Since the moon shattered, the once peaceful and plentiful world has become a desolate wasteland. Factions fight for ownership of the remaining resources as pieces of the broken moon rain down, bringing chaos, destruction and death.
The most precious of these resources is dragon wine – a life-giving drink made from the essence of dragons. But the making of the wine is perilous, undertaken by prisoners. Perhaps even more dangerous than the wine production is the Inspector, the sadistic ruler of the prison vineyard who plans to use the precious drink to rule the world.
There are only two people standing in his way. Brill, a young royal rebel who seeks to bring about revolution, and Salinda, the prison’s best vintner and possessor of a powerful and ancient gift that she is only beginning to understand. To stop the Inspector, Salinda must learn to harness her power so that she and Brill can escape, and stop the dragon wine from falling into the wrong hands.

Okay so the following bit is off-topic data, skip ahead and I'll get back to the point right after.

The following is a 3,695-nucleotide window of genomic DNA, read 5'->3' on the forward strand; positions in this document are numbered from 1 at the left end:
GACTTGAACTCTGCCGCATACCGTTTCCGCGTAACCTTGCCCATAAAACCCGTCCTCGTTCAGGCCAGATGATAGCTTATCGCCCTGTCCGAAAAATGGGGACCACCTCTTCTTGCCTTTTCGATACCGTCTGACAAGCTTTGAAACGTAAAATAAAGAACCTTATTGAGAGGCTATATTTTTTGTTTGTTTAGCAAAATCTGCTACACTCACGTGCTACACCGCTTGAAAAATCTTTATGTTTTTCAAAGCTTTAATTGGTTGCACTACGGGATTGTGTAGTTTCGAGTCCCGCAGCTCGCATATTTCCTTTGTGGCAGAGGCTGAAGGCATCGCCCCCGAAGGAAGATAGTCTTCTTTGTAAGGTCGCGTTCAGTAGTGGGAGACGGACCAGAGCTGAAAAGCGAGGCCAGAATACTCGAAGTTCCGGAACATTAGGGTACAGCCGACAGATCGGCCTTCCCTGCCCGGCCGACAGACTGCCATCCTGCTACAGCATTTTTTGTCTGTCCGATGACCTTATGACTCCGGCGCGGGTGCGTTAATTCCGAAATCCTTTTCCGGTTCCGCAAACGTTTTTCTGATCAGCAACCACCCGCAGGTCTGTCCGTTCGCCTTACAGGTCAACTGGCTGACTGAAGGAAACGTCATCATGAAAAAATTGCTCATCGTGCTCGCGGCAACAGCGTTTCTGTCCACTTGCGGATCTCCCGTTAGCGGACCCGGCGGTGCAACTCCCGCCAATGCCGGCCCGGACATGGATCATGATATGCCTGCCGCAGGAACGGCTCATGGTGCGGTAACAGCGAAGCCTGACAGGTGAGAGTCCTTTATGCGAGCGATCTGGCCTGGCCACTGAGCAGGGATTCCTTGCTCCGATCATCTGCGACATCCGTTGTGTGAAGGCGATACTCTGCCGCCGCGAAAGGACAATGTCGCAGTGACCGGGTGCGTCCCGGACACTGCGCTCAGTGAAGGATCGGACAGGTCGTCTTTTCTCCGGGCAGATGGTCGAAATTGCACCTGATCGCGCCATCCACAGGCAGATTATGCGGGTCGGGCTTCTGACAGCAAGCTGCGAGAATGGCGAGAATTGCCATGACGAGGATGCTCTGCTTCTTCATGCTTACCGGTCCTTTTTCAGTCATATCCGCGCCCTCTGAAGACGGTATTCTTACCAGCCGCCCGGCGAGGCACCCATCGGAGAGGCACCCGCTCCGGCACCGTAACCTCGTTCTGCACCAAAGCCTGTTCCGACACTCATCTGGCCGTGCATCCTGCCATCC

Dragon Wine Book 2 : Skywatcher, the follow on book, is also available in ebook and print.
AN INTERVIEW WITH DONNA:
DONNA: You are right. If I go back to my formative years I would never imagined being where I am now or even my journey. I had no ambition. No concept of the future except that I should be happy, that things should go right for me because I had a pretty crappy beginning. Somewhere along the line I realised it wasn’t going to come to me — this happiness that I desired — so I had to make it for myself. I was probably about seventeen years old, when I was unhappy about being considered stupid. I’d left school at 15, before finishing year 10. But I was very soon trying to get my school certificate by correspondence. I did end up doing that, and then going on from there. I did a degree in Economics at Sydney University while I was a single parent with three children.